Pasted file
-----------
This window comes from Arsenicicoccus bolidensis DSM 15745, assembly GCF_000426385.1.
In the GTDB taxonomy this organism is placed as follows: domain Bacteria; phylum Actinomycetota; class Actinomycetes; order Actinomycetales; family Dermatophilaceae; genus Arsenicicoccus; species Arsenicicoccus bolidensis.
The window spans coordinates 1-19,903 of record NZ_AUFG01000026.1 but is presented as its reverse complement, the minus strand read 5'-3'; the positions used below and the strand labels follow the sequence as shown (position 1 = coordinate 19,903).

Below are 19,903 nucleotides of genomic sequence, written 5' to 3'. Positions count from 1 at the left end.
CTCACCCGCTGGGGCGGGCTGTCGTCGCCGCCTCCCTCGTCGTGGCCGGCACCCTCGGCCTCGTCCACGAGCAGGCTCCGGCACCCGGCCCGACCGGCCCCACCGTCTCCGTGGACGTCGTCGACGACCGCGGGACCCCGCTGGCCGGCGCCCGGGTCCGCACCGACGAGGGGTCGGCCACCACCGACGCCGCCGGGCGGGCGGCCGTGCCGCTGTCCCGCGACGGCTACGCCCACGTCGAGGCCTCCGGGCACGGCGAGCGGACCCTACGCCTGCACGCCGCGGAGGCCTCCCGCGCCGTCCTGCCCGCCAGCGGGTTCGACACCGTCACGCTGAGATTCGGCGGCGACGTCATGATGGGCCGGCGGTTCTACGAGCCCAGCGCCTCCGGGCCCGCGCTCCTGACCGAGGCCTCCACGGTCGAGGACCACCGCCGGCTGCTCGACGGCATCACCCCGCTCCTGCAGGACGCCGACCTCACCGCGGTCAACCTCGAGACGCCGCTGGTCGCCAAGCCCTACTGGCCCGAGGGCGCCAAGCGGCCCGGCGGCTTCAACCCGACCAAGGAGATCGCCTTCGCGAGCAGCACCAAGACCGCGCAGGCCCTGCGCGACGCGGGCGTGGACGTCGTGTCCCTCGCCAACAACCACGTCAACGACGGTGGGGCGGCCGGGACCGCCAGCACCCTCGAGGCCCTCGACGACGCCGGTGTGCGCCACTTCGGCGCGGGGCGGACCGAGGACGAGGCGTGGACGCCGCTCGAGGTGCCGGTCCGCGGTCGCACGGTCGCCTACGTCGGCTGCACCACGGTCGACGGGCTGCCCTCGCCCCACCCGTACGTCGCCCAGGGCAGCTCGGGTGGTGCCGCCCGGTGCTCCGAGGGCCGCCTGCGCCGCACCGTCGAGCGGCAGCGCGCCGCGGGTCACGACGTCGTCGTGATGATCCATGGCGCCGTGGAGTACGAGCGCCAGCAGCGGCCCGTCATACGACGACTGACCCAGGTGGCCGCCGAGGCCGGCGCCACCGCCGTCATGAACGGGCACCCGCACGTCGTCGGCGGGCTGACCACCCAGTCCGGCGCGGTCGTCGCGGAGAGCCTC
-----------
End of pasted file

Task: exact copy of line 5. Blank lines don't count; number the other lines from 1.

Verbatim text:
CTCACCCGCTGGGGCGGGCTGTCGTCGCCGCCTCCCTCGTCGTGGCCGGCACCCTCGGCCTCGTCCACGAGCAGGCTCCGGCACCCGGCCCGACCGGCCCCACCGTCTCCGTGGACGTCGTCGACGACCGCGGGACCCCGCTGGCCGGCGCCCGGGTCCGCACCGACGAGGGGTCGGCCACCACCGACGCCGCCGGGCGGGCGGCCGTGCCGCTGTCCCGCGACGGCTACGCCCACGTCGAGGCCTCCGGGCACGGCGAGCGGACCCTACGCCTGCACGCCGCGGAGGCCTCCCGCGCCGTCCTGCCCGCCAGCGGGTTCGACACCGTCACGCTGAGATTCGGCGGCGACGTCATGATGGGCCGGCGGTTCTACGAGCCCAGCGCCTCCGGGCCCGCGCTCCTGACCGAGGCCTCCACGGTCGAGGACCACCGCCGGCTGCTCGACGGCATCACCCCGCTCCTGCAGGACGCCGACCTCACCGCGGTCAACCTCGAGACGCCGCTGGTCGCCAAGCCCTACTGGCCCGAGGGCGCCAAGCGGCCCGGCGGCTTCAACCCGACCAAGGAGATCGCCTTCGCGAGCAGCACCAAGACCGCGCAGGCCCTGCGCGACGCGGGCGTGGACGTCGTGTCCCTCGCCAACAACCACGTCAACGACGGTGGGGCGGCCGGGACCGCCAGCACCCTCGAGGCCCTCGACGACGCCGGTGTGCGCCACTTCGGCGCGGGGCGGACCGAGGACGAGGCGTGGACGCCGCTCGAGGTGCCGGTCCGCGGTCGCACGGTCGCCTACGTCGGCTGCACCACGGTCGACGGGCTGCCCTCGCCCCACCCGTACGTCGCCCAGGGCAGCTCGGGTGGTGCCGCCCGGTGCTCCGAGGGCCGCCTGCGCCGCACCGTCGAGCGGCAGCGCGCCGCGGGTCACGACGTCGTCGTGATGATCCATGGCGCCGTGGAGTACGAGCGCCAGCAGCGGCCCGTCATACGACGACTGACCCAGGTGGCCGCCGAGGCCGGCGCCACCGCCGTCATGAACGGGCACCCGCACGTCGTCGGCGGGCTGACCACCCAGTCCGGCGCGGTCGTCGCGGAGAGCCTC